Notes are introduced using diagrams, with different colours used for each hand – blue for the left and red for the right. The material used is almost all original and extremely well written, and each skill or musical point covered is logically laid out. There are plenty of written activities too and these will deliver theory by the back door. Inevitably the pages appear busier as the music becomes more complex but as the range reached at the end is only one octave from low to middle D this is not too much of a problem.
Supplementary repertoire is available in Get Set! Flute Pieces Book 1 which has a printed piano accompaniment and another backing track CD. Although not directly linked to the tutor, running both together will provide a really thorough work-out!
Overall these are lovely books for enthusiastic little ones and it won’t break the bank!
This is the top end of the market price wise, so what do you get for your money? A first rate composer in Blaz Puciher for a start and most of the material is original. You are also paying for very high quality books that are beautifully produced in full colour. The illustrations are sumptuous and any young player will surely love looking at them! The scope in terms of notes covered is wider although progress is made via musical complexity in Book 2, the third octave being left for another day. Piano accompaniments to all the tunes are available as a download.
This book is also aimed at the younger pupil so curved head flutes take their place alongside the straight head ones. The drawings and photos are really clear, making assembling and blowing very easy to follow. Breathing and embouchure set-up are covered in detail and here the colourful illustrations really help lift this information off the page. The extensive headjoint section in this book includes the use of the Pnuemo Pro blowing device which is interesting if you haven’t seen it in action before – again there are some lovely photos. Tone quality is right at the heart of the first section of Book 1. A radical departure from the norm is the introduction of singing and playing, single, double and triple tonging, and vibrato before the use of the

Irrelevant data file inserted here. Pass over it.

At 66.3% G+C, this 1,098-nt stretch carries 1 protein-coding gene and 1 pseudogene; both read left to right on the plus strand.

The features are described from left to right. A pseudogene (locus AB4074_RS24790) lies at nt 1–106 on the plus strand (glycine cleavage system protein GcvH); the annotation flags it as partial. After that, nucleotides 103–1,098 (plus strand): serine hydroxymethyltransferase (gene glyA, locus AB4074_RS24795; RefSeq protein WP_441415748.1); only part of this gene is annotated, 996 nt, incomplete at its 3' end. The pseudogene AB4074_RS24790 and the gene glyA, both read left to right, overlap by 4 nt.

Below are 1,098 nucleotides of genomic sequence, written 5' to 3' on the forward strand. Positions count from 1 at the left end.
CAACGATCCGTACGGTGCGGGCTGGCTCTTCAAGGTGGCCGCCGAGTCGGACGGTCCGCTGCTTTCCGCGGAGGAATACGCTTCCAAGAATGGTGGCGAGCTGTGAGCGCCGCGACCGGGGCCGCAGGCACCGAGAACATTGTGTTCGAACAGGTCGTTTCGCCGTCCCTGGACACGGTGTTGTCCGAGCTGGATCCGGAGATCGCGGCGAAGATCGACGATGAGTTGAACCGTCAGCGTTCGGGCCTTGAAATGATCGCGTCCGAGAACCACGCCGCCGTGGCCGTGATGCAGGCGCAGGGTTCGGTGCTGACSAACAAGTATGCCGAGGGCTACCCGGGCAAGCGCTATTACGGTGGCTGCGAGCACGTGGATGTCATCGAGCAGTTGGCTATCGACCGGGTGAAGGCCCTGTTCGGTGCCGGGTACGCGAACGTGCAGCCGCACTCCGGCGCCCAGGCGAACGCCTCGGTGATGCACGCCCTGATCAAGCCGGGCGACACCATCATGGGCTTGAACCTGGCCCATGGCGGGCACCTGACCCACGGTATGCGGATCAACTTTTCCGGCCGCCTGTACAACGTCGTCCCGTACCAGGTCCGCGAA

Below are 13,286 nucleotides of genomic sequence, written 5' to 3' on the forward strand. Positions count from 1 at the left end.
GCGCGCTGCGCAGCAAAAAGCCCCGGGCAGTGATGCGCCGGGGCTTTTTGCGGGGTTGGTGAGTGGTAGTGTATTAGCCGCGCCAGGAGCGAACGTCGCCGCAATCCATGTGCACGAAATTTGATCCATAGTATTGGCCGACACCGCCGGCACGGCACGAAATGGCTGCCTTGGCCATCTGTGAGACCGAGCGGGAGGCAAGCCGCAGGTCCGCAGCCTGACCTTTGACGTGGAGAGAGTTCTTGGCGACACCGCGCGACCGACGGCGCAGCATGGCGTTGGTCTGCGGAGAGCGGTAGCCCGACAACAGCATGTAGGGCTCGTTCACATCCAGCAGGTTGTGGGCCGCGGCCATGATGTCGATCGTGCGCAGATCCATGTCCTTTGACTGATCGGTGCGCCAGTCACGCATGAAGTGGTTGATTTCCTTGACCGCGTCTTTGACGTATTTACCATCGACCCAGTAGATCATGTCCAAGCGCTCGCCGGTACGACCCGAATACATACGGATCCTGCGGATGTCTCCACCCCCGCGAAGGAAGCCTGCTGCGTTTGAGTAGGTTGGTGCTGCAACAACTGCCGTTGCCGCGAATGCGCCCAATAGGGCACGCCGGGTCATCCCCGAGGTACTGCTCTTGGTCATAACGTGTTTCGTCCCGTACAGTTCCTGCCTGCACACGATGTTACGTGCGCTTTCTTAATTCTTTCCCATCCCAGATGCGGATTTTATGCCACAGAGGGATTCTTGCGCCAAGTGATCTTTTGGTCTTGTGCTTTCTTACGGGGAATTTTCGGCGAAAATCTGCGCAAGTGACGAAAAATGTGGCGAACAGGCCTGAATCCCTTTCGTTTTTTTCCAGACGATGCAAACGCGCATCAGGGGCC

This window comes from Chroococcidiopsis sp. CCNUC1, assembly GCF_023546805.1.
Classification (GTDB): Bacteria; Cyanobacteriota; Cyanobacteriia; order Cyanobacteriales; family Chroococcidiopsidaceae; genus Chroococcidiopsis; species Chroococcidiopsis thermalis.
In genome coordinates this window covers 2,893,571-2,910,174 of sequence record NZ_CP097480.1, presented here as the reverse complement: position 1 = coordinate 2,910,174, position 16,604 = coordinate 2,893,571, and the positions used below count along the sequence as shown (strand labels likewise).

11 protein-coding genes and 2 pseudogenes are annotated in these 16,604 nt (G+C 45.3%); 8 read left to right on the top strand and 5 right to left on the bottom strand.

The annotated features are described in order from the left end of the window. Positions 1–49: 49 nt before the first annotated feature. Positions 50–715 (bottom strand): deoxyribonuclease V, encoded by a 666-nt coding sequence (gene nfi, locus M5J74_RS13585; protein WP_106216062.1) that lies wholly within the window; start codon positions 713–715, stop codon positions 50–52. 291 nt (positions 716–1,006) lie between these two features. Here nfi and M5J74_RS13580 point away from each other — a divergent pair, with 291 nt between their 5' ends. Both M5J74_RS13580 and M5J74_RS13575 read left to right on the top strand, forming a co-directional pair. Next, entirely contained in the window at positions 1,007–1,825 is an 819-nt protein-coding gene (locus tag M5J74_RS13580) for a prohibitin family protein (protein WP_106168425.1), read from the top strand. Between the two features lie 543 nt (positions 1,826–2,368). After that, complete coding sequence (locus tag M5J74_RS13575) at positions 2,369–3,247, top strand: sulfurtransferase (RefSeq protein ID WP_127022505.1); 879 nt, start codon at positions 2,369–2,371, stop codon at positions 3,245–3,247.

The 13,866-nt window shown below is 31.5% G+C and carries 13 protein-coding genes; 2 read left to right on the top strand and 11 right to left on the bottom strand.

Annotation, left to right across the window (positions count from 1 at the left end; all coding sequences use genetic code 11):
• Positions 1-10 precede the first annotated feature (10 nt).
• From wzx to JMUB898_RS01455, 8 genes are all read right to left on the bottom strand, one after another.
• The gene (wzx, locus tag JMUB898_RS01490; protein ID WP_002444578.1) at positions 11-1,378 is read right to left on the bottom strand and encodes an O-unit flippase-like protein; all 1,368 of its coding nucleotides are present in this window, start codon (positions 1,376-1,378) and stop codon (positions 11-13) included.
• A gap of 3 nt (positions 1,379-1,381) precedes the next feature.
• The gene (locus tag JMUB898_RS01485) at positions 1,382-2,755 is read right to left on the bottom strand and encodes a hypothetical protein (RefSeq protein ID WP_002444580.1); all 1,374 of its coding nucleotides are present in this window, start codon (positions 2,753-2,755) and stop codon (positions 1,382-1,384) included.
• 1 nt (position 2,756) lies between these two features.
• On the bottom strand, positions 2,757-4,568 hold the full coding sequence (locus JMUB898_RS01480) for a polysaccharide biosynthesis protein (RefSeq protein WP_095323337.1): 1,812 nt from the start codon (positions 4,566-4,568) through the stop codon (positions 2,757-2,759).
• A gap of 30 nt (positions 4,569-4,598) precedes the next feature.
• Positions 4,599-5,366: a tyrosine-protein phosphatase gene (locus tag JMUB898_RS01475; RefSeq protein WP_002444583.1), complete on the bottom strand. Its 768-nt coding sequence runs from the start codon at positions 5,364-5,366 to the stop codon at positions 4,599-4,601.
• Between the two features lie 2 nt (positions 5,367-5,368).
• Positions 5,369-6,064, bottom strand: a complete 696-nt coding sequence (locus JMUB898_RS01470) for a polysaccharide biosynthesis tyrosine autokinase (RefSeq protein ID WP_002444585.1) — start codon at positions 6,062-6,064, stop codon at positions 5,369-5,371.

whole flute. Now that really is interesting! Another unique feature is the initial lack of notation. The first note learned is middle register D followed by low and middle G, A and B. This is done together with a box for naming objects starting with those letters. It is only then that ‘How do we write music?’ is broached.
The rest of the books are laid out in Key Leap sections:
Each of these introduces new notes, and contains a variety of other items such as theory, finger fitness exercises, dance forms and chamber music. These sections are supplemented by The Fluting Star Magazine for more music theory, Treasure Chest of Sparkly Tones for tone development, Ear Detective for aural awareness, Notes in a Minute and Finger Fitness for technique, Cherry on Top which sets a new challenge and Stellar Student which uses puzzles to master the theory. This is really quite comprehensive! The format of the second book is the same except that there are more notes and fewer illustrations.
There is no doubt that these are extremely impressive books written by two committed educationalists who have a great deal of experience of the flute and a wealth of knowledge of how to teach it. It’s an investment purchase but they really are quite beautiful!
All these excellent books will make any young student really happy. That also means happy teachers, not to mention parents. Have fun deciding which one to go for – I’m saving up for a complete set!